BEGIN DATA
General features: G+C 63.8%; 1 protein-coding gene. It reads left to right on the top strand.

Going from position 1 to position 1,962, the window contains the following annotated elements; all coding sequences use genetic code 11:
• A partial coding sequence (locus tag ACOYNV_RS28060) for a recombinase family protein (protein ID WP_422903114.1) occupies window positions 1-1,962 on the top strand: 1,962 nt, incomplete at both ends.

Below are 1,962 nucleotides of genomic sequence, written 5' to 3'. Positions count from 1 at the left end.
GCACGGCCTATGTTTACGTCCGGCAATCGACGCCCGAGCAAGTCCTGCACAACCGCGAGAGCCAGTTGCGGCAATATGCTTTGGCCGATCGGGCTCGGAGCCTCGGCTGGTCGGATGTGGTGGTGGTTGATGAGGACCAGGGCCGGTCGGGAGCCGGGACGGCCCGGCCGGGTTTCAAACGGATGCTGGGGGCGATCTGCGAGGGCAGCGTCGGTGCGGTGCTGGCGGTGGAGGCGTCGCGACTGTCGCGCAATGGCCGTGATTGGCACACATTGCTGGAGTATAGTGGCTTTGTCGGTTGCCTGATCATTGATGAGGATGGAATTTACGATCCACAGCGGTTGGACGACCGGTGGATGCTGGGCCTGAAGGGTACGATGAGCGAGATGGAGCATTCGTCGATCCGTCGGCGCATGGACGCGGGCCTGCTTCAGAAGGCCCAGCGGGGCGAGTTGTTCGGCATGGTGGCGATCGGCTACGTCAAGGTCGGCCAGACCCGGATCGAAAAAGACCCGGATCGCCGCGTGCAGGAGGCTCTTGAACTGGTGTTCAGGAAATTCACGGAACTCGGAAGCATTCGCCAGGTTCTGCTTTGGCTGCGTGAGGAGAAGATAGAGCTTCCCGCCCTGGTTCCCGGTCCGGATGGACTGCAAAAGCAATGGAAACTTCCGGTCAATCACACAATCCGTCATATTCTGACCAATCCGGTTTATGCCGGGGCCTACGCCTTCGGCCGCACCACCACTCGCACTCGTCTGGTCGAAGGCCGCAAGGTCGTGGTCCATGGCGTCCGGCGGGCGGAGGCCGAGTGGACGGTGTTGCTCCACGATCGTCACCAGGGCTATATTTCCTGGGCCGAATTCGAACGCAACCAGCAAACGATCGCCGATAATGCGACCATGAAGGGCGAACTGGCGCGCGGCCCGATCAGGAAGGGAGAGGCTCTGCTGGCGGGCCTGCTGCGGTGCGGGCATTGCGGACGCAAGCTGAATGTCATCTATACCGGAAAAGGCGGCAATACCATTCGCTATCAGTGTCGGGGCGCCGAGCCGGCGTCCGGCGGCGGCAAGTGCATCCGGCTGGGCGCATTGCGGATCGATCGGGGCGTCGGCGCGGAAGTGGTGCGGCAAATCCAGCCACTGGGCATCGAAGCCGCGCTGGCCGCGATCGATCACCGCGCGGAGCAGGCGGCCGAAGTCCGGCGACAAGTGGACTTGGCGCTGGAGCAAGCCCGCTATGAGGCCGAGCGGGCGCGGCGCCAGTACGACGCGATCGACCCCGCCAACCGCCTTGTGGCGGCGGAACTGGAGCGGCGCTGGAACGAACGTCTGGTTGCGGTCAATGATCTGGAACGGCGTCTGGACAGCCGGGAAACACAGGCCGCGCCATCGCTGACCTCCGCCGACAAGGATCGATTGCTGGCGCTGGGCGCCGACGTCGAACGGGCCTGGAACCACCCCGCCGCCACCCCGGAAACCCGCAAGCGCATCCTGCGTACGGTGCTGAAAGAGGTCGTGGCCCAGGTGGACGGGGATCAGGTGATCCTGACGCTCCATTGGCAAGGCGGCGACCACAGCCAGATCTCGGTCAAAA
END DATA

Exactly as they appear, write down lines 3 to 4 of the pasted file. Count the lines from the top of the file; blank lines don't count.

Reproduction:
• A partial coding sequence (locus tag ACOYNV_RS28060) for a recombinase family protein (protein ID WP_422903114.1) occupies window positions 1-1,962 on the top strand: 1,962 nt, incomplete at both ends.

Below are 1,962 nucleotides of genomic sequence, written 5' to 3'. Positions count from 1 at the left end.